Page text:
BY World's Editorials Writers
Friday, March 01, 2013
3/01/13 at 7:08 AM
The Oklahoma House Human Services Committee on Monday voted 6-2 in favor of a bill that would deny Supplemental Nutritional Assistance Program benefits - food stamps - to convicted drug felons.
In 1997, lawmakers voted to exempt Oklahoma from a provision of the federal Personal Responsibility and Work Opportunity Act of 1996, which disqualified anyone convicted of a felony offense involving a controlled substance from receiving SNAP benefits.
Rep. Sean Roberts, R-Hominy, author of House Bill 2014, said, "I wasn't here in 1997 when that decision was made, but I can tell you than my constituents do not approve. We are going to undo this mistake and restrict the food stamp program to appropriate recipients."
This bill is a great deal, right? After all, nobody likes a drug felon and we certainly don't want them to eat, at least at taxpayer expense.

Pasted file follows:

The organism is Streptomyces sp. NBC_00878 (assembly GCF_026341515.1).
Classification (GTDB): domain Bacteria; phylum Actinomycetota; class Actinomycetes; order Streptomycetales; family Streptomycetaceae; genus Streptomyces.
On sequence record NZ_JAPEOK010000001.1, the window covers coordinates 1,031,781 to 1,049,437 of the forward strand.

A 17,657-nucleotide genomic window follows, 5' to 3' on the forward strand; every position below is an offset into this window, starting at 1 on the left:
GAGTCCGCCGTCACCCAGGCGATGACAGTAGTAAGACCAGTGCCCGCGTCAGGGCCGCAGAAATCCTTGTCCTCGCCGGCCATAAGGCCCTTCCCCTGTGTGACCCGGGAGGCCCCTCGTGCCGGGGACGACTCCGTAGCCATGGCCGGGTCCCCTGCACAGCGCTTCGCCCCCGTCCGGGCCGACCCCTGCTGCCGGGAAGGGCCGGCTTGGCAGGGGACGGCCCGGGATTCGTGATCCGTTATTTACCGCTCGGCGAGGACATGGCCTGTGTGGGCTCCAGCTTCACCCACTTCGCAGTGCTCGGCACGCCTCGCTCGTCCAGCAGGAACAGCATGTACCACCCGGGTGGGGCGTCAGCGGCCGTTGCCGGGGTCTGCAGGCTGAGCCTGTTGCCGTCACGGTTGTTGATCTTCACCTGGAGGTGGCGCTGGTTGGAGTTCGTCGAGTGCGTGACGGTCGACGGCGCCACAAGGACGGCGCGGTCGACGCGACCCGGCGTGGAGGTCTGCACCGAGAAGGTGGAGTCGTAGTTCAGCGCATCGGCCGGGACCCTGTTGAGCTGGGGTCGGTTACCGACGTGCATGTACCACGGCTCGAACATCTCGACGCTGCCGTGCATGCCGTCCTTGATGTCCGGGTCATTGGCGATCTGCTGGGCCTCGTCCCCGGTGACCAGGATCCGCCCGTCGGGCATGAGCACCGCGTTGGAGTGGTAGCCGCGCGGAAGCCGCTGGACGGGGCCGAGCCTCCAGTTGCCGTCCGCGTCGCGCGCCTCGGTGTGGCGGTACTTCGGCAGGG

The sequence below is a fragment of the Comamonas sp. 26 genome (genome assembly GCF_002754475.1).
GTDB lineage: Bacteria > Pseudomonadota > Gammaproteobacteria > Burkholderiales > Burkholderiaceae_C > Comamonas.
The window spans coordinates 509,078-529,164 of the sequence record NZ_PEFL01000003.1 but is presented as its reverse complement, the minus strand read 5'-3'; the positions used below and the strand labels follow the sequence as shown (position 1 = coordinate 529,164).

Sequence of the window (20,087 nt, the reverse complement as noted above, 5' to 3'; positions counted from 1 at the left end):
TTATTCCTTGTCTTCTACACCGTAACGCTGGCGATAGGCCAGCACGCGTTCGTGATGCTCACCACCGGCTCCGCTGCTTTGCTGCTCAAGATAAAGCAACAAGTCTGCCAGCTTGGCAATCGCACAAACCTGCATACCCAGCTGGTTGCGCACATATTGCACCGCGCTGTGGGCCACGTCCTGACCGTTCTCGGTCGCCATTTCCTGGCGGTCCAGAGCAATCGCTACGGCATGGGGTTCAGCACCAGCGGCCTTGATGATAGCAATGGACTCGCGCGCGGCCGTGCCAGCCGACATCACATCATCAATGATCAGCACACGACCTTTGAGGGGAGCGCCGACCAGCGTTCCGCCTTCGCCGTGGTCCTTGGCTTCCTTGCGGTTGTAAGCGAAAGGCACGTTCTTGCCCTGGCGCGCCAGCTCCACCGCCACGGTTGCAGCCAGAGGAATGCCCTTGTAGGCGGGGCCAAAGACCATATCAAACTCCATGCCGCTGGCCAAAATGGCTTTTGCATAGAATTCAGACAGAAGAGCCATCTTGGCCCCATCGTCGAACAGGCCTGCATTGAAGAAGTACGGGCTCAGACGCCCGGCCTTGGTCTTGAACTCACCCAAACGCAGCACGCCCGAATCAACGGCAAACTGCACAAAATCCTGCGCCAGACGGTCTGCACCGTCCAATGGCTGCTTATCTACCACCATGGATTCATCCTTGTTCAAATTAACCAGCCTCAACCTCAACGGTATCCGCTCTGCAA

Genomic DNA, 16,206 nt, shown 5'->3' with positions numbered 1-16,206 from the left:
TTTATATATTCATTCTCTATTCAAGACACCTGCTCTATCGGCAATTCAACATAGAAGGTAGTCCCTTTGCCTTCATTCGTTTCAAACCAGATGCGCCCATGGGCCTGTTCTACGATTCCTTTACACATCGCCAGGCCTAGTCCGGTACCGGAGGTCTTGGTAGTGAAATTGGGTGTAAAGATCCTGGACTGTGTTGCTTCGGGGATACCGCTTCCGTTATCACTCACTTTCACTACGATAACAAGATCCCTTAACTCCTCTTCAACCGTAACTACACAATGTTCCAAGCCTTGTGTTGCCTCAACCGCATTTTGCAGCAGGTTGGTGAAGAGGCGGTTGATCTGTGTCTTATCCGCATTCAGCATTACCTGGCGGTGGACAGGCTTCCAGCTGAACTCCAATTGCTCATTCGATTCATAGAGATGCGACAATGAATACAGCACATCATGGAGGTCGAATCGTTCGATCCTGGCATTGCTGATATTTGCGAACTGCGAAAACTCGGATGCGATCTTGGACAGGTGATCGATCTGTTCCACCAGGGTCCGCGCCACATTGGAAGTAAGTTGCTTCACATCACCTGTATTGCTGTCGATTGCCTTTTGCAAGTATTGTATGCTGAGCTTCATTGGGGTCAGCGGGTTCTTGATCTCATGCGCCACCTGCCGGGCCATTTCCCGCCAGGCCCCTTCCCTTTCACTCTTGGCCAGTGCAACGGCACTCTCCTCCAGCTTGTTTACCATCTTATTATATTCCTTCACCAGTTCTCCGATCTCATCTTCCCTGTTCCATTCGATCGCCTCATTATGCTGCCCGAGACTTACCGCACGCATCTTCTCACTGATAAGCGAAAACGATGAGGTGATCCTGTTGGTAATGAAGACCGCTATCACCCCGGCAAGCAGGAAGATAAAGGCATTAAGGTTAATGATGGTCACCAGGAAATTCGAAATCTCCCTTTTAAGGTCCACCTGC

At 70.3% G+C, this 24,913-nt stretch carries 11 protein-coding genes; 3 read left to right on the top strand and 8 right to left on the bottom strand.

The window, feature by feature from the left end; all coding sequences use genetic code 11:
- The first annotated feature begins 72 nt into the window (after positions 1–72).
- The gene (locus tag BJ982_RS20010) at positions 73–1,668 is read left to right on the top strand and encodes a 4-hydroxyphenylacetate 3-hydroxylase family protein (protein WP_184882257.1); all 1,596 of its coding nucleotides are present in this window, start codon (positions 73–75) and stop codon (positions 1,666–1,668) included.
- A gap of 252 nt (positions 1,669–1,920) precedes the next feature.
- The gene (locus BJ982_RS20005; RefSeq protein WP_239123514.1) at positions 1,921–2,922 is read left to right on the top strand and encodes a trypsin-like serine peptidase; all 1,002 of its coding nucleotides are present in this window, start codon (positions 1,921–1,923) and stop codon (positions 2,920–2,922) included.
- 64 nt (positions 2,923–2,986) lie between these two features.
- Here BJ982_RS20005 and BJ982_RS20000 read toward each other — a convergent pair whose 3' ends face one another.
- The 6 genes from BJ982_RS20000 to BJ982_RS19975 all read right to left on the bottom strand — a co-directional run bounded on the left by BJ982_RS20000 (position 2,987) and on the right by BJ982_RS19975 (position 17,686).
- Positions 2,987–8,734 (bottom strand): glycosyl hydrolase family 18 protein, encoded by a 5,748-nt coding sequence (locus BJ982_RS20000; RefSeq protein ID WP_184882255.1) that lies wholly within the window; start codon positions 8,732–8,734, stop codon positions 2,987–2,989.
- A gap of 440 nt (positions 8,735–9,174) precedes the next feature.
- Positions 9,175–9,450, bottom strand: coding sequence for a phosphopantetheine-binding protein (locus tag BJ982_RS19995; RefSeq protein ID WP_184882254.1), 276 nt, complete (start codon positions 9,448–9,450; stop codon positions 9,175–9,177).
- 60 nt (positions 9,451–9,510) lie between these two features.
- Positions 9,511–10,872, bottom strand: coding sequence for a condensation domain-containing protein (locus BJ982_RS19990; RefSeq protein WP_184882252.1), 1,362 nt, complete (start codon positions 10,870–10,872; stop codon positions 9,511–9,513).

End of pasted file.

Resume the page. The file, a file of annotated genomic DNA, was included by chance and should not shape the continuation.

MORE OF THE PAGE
One of the drawbacks of a term-limited Legislature is that there is no institutional memory. Roberts wasn't around back in 1997 and neither was anyone else currently serving in the House or Senate.
Denying food stamps might further punish a previously punished woman who once was convicted of a drug crime serious enough to constitute a felony. But what about her children, innocent victims who had no input into her decision to commit a drug felony? Should the state deny them food?
Such unintended consequences worried legislators 16 years ago - a big reason why they voted to exempt Oklahoma from that part of the federal welfare reform law.
No such worries now, apparently. Talk about throwing the baby out with the bath water.